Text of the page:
Trials to find a pension saving solution for the self-employed, which were expected to start this year, will be delayed.
In a written response to parliament, pensions minister Guy Opperman said there is “no simple or straightforward mechanism” to bring the self-employed into pensions saving, “nor is there any consensus or evidence about the best approach”.
He said the government will be conducting feasibility work before providing more information about the trial areas later this year.
In its auto-enrolment review in December 2017, the government said it would begin testing interventions for self-employed pension savings 2018, with a view to evaluating them in 2019.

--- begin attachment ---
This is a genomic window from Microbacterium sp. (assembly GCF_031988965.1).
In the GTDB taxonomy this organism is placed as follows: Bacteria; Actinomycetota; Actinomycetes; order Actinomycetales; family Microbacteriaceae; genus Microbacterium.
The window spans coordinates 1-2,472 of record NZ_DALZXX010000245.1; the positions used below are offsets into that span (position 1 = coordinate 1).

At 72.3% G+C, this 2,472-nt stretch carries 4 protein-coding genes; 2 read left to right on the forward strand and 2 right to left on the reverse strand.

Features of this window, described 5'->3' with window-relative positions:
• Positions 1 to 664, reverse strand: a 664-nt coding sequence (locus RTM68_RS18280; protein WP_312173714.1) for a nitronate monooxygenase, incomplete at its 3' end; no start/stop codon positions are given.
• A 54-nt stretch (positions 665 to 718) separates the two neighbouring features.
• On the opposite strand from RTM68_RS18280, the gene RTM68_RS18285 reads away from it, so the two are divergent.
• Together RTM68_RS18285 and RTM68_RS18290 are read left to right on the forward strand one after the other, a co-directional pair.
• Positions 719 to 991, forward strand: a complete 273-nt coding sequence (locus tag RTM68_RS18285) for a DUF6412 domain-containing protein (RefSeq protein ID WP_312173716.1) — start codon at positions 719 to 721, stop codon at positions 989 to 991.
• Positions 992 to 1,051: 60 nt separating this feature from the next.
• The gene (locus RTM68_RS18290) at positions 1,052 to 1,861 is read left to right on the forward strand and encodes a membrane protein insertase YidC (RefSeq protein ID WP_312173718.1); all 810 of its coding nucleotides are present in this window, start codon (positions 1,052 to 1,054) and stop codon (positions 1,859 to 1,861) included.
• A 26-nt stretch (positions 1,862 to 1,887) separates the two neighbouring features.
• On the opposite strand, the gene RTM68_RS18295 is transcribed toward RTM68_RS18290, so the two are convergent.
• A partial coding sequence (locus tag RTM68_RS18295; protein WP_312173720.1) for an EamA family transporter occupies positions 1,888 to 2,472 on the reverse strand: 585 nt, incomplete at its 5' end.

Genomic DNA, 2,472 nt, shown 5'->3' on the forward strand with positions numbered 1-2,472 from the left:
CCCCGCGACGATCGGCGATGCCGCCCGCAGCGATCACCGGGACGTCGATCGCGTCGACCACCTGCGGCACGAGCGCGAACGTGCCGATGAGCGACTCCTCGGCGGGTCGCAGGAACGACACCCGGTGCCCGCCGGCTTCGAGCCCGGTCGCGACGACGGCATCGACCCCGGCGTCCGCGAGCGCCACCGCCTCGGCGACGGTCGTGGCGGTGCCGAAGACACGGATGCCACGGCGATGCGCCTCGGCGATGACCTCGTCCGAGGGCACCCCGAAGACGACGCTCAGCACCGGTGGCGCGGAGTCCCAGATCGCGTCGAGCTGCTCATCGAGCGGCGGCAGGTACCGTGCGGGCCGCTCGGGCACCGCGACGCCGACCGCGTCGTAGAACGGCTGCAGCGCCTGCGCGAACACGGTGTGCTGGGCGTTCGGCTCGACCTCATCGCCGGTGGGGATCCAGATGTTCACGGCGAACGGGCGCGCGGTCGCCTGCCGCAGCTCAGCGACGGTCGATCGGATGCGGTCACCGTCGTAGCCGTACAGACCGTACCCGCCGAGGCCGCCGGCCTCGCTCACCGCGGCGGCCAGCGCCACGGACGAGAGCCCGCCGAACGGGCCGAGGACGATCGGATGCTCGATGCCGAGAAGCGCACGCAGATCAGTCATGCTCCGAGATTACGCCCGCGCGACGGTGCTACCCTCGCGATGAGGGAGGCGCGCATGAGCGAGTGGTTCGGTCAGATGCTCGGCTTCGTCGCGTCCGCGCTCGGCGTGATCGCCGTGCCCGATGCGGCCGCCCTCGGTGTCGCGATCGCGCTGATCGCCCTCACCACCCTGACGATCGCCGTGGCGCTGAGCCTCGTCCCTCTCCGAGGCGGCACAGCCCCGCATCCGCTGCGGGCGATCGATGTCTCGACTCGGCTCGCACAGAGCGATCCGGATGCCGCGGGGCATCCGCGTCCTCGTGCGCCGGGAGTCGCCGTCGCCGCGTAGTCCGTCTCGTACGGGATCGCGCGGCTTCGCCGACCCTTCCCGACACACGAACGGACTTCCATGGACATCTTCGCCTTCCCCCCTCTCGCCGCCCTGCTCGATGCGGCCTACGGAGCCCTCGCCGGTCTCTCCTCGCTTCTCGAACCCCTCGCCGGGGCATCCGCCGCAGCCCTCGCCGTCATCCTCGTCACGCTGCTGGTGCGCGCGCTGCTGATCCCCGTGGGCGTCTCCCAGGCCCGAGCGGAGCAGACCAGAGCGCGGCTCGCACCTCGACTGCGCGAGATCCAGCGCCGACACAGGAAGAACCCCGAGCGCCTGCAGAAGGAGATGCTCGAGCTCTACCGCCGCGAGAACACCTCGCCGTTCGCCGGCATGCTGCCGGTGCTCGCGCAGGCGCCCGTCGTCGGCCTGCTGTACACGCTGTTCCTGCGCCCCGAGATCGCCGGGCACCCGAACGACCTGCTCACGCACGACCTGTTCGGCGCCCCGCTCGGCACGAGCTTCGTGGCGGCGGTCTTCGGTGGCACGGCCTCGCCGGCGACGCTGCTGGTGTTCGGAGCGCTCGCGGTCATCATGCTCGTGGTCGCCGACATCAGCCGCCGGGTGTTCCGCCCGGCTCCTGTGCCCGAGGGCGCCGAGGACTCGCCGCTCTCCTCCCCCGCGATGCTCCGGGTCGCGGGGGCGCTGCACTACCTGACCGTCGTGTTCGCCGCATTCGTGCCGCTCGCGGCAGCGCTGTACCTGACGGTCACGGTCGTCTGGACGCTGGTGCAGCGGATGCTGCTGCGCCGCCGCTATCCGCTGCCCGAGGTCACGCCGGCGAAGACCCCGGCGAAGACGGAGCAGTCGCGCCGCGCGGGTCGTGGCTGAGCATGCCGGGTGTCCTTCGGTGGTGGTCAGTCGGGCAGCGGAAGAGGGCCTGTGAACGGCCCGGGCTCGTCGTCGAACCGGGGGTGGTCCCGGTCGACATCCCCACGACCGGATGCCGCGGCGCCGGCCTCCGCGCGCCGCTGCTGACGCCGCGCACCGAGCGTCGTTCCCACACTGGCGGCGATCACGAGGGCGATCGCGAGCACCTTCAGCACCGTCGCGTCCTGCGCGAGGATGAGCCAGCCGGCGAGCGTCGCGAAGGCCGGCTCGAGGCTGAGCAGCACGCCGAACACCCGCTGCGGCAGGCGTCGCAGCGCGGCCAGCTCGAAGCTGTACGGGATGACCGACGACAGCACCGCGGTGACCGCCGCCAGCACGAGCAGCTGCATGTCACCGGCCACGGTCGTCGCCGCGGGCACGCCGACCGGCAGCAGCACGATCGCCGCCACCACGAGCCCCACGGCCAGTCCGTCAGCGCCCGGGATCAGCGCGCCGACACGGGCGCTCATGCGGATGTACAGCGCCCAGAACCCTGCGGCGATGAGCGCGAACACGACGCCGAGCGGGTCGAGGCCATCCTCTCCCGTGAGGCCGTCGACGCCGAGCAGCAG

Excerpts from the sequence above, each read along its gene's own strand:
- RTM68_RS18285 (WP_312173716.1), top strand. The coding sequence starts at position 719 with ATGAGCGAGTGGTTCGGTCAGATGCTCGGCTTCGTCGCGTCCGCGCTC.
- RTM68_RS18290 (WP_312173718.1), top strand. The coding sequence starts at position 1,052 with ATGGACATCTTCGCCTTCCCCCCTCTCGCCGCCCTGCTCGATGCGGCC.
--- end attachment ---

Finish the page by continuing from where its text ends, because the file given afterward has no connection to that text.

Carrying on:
The review found that while pension participation rates have risen for employed workers since the introduction of auto-enrolment, they decreased for the self-employed from 23% in 2009/10 to 17% in 2015/16.
It also identified around 2 million self-employed workers who would meet the criteria for auto-enrolment if they were employed, but are at risk of undersaving for retirement.
More recent research by the Association of Independent Professionals and the Self-Employed found that 67% of self-employed people are concerned about preparing financially for later life, but only 31% are paying into a pension.
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